A visual journal can help you make sense of the themes and thoughts of your life. Whether you journal everyday or once in a while, it’s a powerful way to document and organize myriad experiences.
Writing and drawing have a way of sorting through the jumble of thoughts.
Visual journaling adds an extra component to written narratives in terms of self-expression. Creating an image of your experience, whether realistic or abstract, expresses the sensory parts of the event. It tangibly conveys what words cannot explain in a linear way. And writing about the event and its image, places experiences in an objective, historical context.
In other words, creating images helps you make emotional sense of an event while writing about it helps you have some distance so you can approach it from a logical perspective. Like I described in a previous post, it’s making use of the brain’s ability to process information in both hemisphere. It’s your brain processing information the way it’s meant to.
Visual Journal Exercises
Think of your visual journal as a personal playground where you can explore different combinations of verbal and visual elements on the page.
Try one of these ideas to get you started:
Grab your visual journal, watercolor paints and a pen. (On Thursday, I’m posting a short video about the supplies I like to use for visual journaling.)
Recap a memorable experience
You can either draw/paint first or write first – do what feels best for you. Take a moment to pause, take a few deeps breaths and relax more and more with each exhale. Close your eyes if it helps and remember with your senses what the experience was like: Smell, taste, touch, sound, sight. What feelings come up? If that feeling was a color or two what would you see. Start putting that paint down in your journal, and let the watercolor mingle and dance. After the paint dries, use a pen to doodle or sketch the experience and write about it, describing the sensory experience with words. You can think of the image and words as complementing each other and creating a holistic version of your experience.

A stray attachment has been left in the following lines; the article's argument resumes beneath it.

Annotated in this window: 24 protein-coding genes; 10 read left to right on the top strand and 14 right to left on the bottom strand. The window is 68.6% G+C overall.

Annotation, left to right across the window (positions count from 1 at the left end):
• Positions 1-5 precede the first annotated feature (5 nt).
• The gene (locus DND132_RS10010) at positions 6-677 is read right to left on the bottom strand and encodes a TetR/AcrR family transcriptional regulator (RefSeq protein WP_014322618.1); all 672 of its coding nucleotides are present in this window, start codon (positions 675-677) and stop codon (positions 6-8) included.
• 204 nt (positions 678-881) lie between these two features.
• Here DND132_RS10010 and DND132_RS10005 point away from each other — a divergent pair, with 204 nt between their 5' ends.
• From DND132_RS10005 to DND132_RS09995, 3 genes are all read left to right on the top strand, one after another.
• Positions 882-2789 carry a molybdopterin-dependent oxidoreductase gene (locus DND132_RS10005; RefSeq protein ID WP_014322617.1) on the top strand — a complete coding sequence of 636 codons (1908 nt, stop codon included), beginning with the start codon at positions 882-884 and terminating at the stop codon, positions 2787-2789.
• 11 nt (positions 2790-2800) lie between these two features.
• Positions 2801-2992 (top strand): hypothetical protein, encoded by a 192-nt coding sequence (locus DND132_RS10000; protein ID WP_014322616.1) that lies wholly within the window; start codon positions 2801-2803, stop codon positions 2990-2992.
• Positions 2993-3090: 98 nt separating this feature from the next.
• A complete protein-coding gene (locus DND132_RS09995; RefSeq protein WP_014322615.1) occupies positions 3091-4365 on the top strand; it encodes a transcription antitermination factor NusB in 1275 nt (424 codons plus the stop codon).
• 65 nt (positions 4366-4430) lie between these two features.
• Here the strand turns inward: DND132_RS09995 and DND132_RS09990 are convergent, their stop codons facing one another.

That thing that’s really pissing you off right now
A visual journal is a good place to express all your feelings – positive and negative ones. So use it as a safe space to get what’s eating at you out of your head and onto the paper, where you can analyze it and find a positive solution.
Now I’m not saying that writing and drawing makes a negative experience disappear. Some issues are just too complex for a journaling session to “fix.” But journaling isn’t about fixing anything. It’s about working through an experience – celebrating if it’s positive and working through it if it isn’t. It’s a way to:
- Express the emotions in the experience;
- Approach the experience logically;
- See if a solution presents itself, or an idea pops up to help you cope, or giving you a foundation to articulate your needs to someone who can help.
Grab your journal, paints and pen and repeat the exercise above. Stand up and stretch. Now look at your journal entry. If you feel your emotions overwhelming you, add more colors, doodle or draw. Express it with images. If you need some distance, take a break because you can always come back. When you look at the entry, try to process it with some distance. Do any ideas or solutions present themselves. Don’t force it. Sometimes just getting it into your journal is enough to make you feel better. And other times you may have to journal multiple entries before a solution presents itself. Stay loose and let both hemispheres come up with helpful ideas.
A visual journal will help you build the practice of living an attentive, reflective, and intentional life. Give it a try. Interested in getting 5 days of prompts to help you get started delivered to your inbox, click the button below: